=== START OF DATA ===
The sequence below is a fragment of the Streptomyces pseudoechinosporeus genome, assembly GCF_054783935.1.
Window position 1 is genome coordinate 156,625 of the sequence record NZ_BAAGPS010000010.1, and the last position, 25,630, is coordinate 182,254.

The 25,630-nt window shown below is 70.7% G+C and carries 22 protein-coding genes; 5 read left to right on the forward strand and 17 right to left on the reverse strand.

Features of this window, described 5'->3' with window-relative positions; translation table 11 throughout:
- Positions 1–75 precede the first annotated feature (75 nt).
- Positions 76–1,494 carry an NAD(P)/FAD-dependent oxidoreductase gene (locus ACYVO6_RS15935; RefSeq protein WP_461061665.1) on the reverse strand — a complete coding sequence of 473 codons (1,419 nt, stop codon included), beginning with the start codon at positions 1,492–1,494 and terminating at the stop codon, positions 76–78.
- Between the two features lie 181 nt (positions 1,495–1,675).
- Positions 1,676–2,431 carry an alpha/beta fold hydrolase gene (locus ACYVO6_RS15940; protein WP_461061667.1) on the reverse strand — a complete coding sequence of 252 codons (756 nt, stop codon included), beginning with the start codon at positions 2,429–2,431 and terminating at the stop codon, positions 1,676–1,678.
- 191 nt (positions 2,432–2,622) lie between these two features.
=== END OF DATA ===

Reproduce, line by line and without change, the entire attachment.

The sequence below is a fragment of the Streptomyces pseudoechinosporeus genome, assembly GCF_054783935.1.
Window position 1 is genome coordinate 156,625 of the sequence record NZ_BAAGPS010000010.1, and the last position, 25,630, is coordinate 182,254.

The 25,630-nt window shown below is 70.7% G+C and carries 22 protein-coding genes; 5 read left to right on the forward strand and 17 right to left on the reverse strand.

Features of this window, described 5'->3' with window-relative positions; translation table 11 throughout:
- Positions 1–75 precede the first annotated feature (75 nt).
- Positions 76–1,494 carry an NAD(P)/FAD-dependent oxidoreductase gene (locus ACYVO6_RS15935; RefSeq protein WP_461061665.1) on the reverse strand — a complete coding sequence of 473 codons (1,419 nt, stop codon included), beginning with the start codon at positions 1,492–1,494 and terminating at the stop codon, positions 76–78.
- Between the two features lie 181 nt (positions 1,495–1,675).
- Positions 1,676–2,431 carry an alpha/beta fold hydrolase gene (locus ACYVO6_RS15940; protein WP_461061667.1) on the reverse strand — a complete coding sequence of 252 codons (756 nt, stop codon included), beginning with the start codon at positions 2,429–2,431 and terminating at the stop codon, positions 1,676–1,678.
- 191 nt (positions 2,432–2,622) lie between these two features.